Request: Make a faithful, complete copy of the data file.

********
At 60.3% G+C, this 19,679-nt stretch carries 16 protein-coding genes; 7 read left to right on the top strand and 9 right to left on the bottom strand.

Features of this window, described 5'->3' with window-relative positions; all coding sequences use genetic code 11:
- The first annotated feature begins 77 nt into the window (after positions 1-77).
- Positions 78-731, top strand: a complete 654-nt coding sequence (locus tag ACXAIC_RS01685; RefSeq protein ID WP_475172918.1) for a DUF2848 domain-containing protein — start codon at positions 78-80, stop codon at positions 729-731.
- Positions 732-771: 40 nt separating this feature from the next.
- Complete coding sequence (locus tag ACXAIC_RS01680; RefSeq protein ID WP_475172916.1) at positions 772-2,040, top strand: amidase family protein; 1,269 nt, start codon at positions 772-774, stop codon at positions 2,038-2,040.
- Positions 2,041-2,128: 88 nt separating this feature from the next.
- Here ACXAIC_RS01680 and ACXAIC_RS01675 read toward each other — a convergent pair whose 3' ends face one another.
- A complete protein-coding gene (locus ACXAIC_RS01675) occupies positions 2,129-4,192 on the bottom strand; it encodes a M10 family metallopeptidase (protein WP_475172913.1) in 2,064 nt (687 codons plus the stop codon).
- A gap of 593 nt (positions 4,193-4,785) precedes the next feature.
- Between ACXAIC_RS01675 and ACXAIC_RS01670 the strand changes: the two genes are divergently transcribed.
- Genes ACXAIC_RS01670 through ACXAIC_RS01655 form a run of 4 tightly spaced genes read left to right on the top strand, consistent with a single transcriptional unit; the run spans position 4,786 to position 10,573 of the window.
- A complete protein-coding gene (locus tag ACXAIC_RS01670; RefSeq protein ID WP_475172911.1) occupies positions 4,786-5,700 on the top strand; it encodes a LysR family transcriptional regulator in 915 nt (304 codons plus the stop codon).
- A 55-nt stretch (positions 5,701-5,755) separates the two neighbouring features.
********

At 60.3% G+C, this 19,679-nt stretch carries 16 protein-coding genes; 7 read left to right on the top strand and 9 right to left on the bottom strand.

Features of this window, described 5'->3' with window-relative positions; all coding sequences use genetic code 11:
- The first annotated feature begins 77 nt into the window (after positions 1-77).
- Positions 78-731, top strand: a complete 654-nt coding sequence (locus tag ACXAIC_RS01685; RefSeq protein ID WP_475172918.1) for a DUF2848 domain-containing protein — start codon at positions 78-80, stop codon at positions 729-731.
- Positions 732-771: 40 nt separating this feature from the next.
- Complete coding sequence (locus tag ACXAIC_RS01680; RefSeq protein ID WP_475172916.1) at positions 772-2,040, top strand: amidase family protein; 1,269 nt, start codon at positions 772-774, stop codon at positions 2,038-2,040.
- Positions 2,041-2,128: 88 nt separating this feature from the next.
- Here ACXAIC_RS01680 and ACXAIC_RS01675 read toward each other — a convergent pair whose 3' ends face one another.
- A complete protein-coding gene (locus ACXAIC_RS01675) occupies positions 2,129-4,192 on the bottom strand; it encodes a M10 family metallopeptidase (protein WP_475172913.1) in 2,064 nt (687 codons plus the stop codon).
- A gap of 593 nt (positions 4,193-4,785) precedes the next feature.
- Between ACXAIC_RS01675 and ACXAIC_RS01670 the strand changes: the two genes are divergently transcribed.
- Genes ACXAIC_RS01670 through ACXAIC_RS01655 form a run of 4 tightly spaced genes read left to right on the top strand, consistent with a single transcriptional unit; the run spans position 4,786 to position 10,573 of the window.
- A complete protein-coding gene (locus tag ACXAIC_RS01670; RefSeq protein ID WP_475172911.1) occupies positions 4,786-5,700 on the top strand; it encodes a LysR family transcriptional regulator in 915 nt (304 codons plus the stop codon).
- A 55-nt stretch (positions 5,701-5,755) separates the two neighbouring features.